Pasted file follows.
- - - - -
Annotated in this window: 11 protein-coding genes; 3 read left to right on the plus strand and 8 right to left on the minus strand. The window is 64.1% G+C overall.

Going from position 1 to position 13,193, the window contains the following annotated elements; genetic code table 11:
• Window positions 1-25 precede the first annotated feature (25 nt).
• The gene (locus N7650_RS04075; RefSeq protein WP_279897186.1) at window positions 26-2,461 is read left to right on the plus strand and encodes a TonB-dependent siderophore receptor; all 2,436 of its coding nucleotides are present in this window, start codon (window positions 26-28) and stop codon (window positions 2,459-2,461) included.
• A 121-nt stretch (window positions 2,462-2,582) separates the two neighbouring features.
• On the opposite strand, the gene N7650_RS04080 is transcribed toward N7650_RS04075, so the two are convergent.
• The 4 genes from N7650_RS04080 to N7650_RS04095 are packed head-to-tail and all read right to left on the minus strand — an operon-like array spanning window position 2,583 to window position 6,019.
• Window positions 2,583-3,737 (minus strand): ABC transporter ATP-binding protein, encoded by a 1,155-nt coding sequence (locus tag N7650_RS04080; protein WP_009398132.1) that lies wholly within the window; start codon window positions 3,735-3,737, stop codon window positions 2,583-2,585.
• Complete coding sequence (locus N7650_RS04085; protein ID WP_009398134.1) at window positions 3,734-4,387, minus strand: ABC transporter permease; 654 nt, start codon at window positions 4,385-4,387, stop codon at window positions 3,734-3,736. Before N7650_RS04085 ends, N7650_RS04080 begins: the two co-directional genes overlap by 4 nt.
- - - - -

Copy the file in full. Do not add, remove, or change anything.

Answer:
Annotated in this window: 11 protein-coding genes; 3 read left to right on the plus strand and 8 right to left on the minus strand. The window is 64.1% G+C overall.

Going from position 1 to position 13,193, the window contains the following annotated elements; genetic code table 11:
• Window positions 1-25 precede the first annotated feature (25 nt).
• The gene (locus N7650_RS04075; RefSeq protein WP_279897186.1) at window positions 26-2,461 is read left to right on the plus strand and encodes a TonB-dependent siderophore receptor; all 2,436 of its coding nucleotides are present in this window, start codon (window positions 26-28) and stop codon (window positions 2,459-2,461) included.
• A 121-nt stretch (window positions 2,462-2,582) separates the two neighbouring features.
• On the opposite strand, the gene N7650_RS04080 is transcribed toward N7650_RS04075, so the two are convergent.
• The 4 genes from N7650_RS04080 to N7650_RS04095 are packed head-to-tail and all read right to left on the minus strand — an operon-like array spanning window position 2,583 to window position 6,019.
• Window positions 2,583-3,737 (minus strand): ABC transporter ATP-binding protein, encoded by a 1,155-nt coding sequence (locus tag N7650_RS04080; protein WP_009398132.1) that lies wholly within the window; start codon window positions 3,735-3,737, stop codon window positions 2,583-2,585.
• Complete coding sequence (locus N7650_RS04085; protein ID WP_009398134.1) at window positions 3,734-4,387, minus strand: ABC transporter permease; 654 nt, start codon at window positions 4,385-4,387, stop codon at window positions 3,734-3,736. Before N7650_RS04085 ends, N7650_RS04080 begins: the two co-directional genes overlap by 4 nt.